Pearce said 52,000 American lives a year could be saved by replacing coal with solar panels. “Unquestionably, a solar grid integrated system will produce lower carbon electricity than what we’re getting on any of the U.S. grids,” he said. “It’s good for the environment and good for long-term climate impact.”
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This is not the first time that politicians moved to dismantle net metering policy in Florida. Two years ago, McClure—the sponsor of the state House of Representatives’ version of the bill—sent a letter to Florida Public Service Commission (PSC) asking them to review the program, saying that rooftop solar was a threat to low to middle-income Floridians. The Public Service Commission decided not to act on McClure’s request.
Alissa Schafer, a research and communications specialist at the Energy and Policy Institute, a watchdog group, said that McClure was basing his argument on a study that was carried out by “a utility front group.”
Schafer lamented that the anti-solar bill passed despite public opposition and testimony against the legislation. “It goes to show how important Senate seats are for utilities as strategic investment,” she said, “because senators are the ones that appoint members to the regulatory body that oversees the utilities, such as the Public Service Commission and the Office of Public Council in Florida.”
As of today, Florida Power & Light and its parent company, NextEra, have spent over $3 million in political contributions for the 2022 election cycle, according to state campaign reporting. The largest of four regulated utility companies operating in the state, Florida Power & Light is known to have provided millions of dollars in lobbying and campaign finances to both Republican and Democrat candidates, according to the Energy and Policy Institute.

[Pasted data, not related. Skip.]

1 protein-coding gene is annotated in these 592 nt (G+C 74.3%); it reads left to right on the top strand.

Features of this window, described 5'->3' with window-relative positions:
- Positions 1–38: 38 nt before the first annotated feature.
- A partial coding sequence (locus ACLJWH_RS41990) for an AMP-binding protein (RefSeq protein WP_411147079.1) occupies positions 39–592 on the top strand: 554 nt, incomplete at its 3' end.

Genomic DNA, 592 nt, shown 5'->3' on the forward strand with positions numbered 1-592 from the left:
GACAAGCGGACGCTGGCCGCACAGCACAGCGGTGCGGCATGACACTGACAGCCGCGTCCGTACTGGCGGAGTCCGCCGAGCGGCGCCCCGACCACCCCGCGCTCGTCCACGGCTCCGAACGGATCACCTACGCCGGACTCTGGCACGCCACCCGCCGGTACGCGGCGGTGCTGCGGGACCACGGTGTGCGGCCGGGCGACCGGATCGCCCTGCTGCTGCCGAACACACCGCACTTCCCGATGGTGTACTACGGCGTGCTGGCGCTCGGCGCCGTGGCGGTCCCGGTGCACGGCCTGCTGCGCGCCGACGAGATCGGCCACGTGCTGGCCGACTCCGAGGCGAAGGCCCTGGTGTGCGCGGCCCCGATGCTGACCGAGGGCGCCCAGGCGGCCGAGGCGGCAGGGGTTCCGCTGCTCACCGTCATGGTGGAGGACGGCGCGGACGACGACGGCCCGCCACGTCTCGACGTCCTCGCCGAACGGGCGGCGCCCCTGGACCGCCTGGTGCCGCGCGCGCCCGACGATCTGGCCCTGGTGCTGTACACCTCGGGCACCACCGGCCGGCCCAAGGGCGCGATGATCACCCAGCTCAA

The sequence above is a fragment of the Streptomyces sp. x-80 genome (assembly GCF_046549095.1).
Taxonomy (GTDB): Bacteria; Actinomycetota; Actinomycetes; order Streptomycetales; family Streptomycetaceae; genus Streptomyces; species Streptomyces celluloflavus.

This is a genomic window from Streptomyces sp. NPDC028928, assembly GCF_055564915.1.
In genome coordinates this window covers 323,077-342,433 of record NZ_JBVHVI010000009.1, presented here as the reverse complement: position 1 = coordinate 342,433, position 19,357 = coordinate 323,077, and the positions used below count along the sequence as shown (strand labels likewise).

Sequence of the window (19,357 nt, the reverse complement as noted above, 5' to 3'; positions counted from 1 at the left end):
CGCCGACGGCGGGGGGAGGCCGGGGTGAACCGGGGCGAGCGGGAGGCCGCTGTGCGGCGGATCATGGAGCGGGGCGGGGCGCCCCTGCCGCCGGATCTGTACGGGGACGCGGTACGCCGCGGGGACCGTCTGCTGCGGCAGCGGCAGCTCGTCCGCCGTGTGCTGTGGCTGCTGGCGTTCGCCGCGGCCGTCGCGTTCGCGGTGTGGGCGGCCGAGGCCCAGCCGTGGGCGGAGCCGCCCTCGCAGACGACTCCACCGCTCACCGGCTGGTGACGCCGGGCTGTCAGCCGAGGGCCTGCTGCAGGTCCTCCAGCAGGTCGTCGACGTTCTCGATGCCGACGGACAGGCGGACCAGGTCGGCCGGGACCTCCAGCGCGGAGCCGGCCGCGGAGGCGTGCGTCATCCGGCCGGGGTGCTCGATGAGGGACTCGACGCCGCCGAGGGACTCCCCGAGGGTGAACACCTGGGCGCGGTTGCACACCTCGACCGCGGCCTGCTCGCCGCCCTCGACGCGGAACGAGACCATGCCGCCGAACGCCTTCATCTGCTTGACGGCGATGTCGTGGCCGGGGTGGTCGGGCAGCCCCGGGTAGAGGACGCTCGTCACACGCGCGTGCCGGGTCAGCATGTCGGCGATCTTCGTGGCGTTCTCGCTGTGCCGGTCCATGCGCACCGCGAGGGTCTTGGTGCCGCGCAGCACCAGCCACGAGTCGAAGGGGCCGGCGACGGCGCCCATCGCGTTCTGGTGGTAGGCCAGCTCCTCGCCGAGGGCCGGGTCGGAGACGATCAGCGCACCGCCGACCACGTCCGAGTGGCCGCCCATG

Ben Miller, the Sun Harvest Energy CEO, said the utilities backing the anti-solar legislation have been spreading the false notion for years that only wealthy people buy solar. “There’s a large percentage of low to medium-income people who make less than $50,000 annually,” he said. “Less than 1 percent Floridians are rooftop solar customers, and to suggest that they are a burden on over 99 percent utility customers holds no water.”
By making rooftop solar unappealing for homeowners and businesses, Miller added, the legislation aims to get rid of the competition from the fledgling solar industry. Florida should learn from Nevada’s experience, he said, where the state’s decision to end their net metering policy in 2015 led to thousands of job losses, throwing the solar industry into disarray. In 2017, the Nevada legislature reinstated a net metering policy following the massive employment losses over the previous two years.
These are high-paying jobs and careers, and businesses that can go under if this bill passed, Miller said. “Solar is one of the fastest growing and job-creating industries in South Florida, with about $18.3 billion economic impact,” he added.
Meanwhile, Vandenbroeck and other industry representatives are engaging with Florida lawmakers in the hope of sensitizing them to the cost the solar industry will pay if the legislation goes through.
“We have been talking in good faith with the bill sponsor and with committee members to try to come up with a solution that is equitable, protects workers and enables continued economic growth,” he said. “We are sharing how wages in the solar industry are significantly higher than the average minimum wage in Florida. These are trade jobs and careers that can grow into long term careers. That’s a big focus.”
Vandenbroeck said that, as part of the construction sector, the solar industry continued to work on job sites despite the pandemic. “We kept building projects and putting money into the pockets of our workers. We hope the state will not turn its back on us.